Hospice of the Chesapeake and Saks Fifth Avenue in Chevy Chase hosted a fashion show commemorate World Hospice and Palliative Care Day, and raised $230,000 to support the organization’s local care centers, and for Brits-Hartbeespoort Hospice in South Africa.
Ain’t No Mo, currently at the Woolly Mammoth Theater, is a mixed bag. It has high aspirations to make a political statement but falls flat in multiple places along the way.
Ahmed Boutache, Algeria’s ambassador in Washington, headlined the National Press Club’s Embassy Night event on June 23 — the club’s first since before the pandemic began more than two years ago — along with 50 other ambassadors, press counselors and other diplomats.
Inspired by the COVID pandemic, “The Present Moment: Crafting a Better World” exhibit at The Renwick Gallery explores the concept of ‘home.’
On the morning of June 18, diplomats, executives and tennis enthusiasts gathered for a practice drill at the residence of Arthur Sinodinos, Australia’s ambassador to the United States.
Academy Award winner Aaron Sorkin’s new play adaptation of ‘To Kill a Mockingbird,’ currently at The Kennedy Center starring Emmy Award–winning actor Richard Thomas as Atticus Finch.
From selling cognac to shaping a continent, Jean Monnet, known as one of the founding fathers of the European Union, spent a lifetime laying the groundwork for the post-World War II transatlantic alliance. Now, he’s getting a prime perch in D.C.’s Rock Creek Park.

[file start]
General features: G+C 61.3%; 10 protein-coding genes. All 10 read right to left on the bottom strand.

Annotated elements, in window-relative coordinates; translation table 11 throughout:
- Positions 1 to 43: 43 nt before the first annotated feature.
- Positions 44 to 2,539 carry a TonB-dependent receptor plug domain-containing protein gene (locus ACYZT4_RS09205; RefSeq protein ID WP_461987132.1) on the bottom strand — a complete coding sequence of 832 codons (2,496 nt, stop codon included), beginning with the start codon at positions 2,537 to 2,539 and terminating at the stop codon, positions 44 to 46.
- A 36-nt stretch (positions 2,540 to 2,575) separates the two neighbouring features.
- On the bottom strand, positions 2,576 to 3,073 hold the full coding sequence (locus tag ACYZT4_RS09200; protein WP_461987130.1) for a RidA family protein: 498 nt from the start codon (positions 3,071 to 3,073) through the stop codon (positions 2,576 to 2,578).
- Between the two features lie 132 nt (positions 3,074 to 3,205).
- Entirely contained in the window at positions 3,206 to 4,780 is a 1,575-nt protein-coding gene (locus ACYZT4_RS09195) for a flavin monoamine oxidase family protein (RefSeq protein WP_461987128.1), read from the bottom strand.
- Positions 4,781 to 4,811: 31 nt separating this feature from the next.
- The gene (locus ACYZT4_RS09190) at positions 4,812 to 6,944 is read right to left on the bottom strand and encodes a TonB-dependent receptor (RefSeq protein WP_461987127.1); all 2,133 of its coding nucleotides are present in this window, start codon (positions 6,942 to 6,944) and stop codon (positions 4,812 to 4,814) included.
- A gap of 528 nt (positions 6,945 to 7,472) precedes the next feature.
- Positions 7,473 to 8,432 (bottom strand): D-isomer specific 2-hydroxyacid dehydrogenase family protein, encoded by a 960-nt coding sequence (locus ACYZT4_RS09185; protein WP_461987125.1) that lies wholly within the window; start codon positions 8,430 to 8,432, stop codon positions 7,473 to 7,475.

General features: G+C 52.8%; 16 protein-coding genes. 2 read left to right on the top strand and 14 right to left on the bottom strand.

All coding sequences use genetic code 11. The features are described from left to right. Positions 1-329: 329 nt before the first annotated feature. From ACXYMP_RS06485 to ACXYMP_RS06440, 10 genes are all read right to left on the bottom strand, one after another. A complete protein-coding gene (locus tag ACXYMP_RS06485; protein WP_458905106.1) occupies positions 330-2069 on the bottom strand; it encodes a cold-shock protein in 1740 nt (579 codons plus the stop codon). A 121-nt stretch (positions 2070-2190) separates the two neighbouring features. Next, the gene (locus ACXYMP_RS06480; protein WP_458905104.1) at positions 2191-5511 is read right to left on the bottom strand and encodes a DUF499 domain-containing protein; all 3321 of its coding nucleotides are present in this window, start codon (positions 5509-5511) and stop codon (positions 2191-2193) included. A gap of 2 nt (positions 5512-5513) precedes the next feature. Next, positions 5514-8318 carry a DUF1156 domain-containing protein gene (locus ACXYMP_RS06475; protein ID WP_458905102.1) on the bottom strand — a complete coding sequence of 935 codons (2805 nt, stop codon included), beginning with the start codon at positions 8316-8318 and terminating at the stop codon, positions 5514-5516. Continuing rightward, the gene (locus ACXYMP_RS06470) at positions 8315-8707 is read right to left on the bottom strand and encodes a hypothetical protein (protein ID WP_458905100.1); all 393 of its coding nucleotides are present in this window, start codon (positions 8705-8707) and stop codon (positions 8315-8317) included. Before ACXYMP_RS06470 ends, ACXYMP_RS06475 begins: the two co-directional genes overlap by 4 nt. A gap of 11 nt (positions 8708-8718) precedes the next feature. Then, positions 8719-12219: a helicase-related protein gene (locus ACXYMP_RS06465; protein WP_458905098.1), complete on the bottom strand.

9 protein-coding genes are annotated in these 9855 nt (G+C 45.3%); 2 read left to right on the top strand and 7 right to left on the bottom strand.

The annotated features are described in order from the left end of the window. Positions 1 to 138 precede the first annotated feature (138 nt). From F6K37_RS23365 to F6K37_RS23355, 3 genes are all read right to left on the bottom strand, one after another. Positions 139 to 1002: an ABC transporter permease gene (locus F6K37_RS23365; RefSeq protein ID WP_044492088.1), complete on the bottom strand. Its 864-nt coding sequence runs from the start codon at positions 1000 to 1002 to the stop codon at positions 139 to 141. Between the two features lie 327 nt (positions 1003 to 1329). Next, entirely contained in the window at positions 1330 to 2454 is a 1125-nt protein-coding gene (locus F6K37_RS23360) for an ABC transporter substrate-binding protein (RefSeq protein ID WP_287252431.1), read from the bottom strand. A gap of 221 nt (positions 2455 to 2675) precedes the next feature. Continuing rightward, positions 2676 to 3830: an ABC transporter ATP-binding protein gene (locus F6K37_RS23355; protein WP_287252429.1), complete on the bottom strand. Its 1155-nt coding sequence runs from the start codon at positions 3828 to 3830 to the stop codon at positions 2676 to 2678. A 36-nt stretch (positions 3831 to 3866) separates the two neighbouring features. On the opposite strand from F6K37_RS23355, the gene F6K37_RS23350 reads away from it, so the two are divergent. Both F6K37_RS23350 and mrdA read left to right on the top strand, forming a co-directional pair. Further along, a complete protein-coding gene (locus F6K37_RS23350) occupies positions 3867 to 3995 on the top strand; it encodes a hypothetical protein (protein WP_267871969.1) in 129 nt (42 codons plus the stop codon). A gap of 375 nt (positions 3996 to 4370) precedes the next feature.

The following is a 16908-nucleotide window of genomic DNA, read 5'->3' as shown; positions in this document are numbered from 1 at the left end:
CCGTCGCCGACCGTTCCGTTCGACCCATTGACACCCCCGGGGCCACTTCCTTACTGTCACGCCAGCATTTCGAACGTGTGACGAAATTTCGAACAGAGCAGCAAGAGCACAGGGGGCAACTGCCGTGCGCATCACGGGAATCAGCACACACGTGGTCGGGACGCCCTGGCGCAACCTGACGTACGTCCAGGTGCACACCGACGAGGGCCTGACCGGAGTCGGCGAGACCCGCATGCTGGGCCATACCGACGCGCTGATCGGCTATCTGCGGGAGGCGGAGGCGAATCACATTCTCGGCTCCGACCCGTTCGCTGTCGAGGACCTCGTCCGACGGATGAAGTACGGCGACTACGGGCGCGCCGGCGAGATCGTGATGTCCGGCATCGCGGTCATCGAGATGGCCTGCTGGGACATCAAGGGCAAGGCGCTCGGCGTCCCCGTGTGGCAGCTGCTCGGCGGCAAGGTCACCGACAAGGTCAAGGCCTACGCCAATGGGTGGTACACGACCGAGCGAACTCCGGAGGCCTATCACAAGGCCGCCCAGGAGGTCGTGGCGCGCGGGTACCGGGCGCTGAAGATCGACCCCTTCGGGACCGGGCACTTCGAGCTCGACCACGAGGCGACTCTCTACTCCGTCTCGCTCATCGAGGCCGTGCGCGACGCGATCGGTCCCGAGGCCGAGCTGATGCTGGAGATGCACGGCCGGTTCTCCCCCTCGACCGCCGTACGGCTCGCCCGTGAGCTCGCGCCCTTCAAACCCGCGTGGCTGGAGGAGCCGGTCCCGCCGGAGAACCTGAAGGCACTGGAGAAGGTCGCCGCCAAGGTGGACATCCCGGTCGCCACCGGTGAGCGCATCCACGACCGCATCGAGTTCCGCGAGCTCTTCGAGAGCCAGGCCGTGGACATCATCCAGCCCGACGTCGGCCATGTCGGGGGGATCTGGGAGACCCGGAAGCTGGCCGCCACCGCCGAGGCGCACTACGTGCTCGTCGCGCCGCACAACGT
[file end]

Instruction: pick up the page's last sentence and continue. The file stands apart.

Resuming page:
A blockbuster exhibition at the Phillips Collection attempts the difficult feat of both excising and contextualizing a young Spanish artist from and within decades of explosive, iconic creativity and misogyny.
The National Museum of Women in the Arts building is undergoing renovations, but its curators aren’t taking a break. Washingtonians can now visit an exciting off-site exhibition focused on contemporary artists and shifting perspectives at the American University Museum at the Katzen Arts Center through May 22.
The life of Mir Hussain, chronicled in the documentary “My Childhood, My Country: 20 Years in Afghanistan,” feels distant and foreign yet at the same time deeply relatable and personal.
Guatemala, Central America’s largest nation, often makes headlines, though nearly always for the wrong reasons—violent crime, drug trafficking, natural disasters and illegal immigration. When it comes to uncovering ancient civilizations, however, Guatemala is a world leader.
The Washington Opera Society (WOS) has named Julien Benichou as its new general and artistic director, replacing Michael Reilly, the society’s founder and executive director. Simon Charette, its assistant artistic director, is now general manager of the WOS.
The Hirshhorn’s exciting new experimental exhibition “Laurie Anderson: The Weather” careens through time and theme in a highly effective and often perfectly discordant approach to the artist’s pioneering career.
Tiny inanimate figurines in dollhouse-like boxes give life — and a face — to the universal yearning for happiness and a home in “Flight” at Studio Theatre.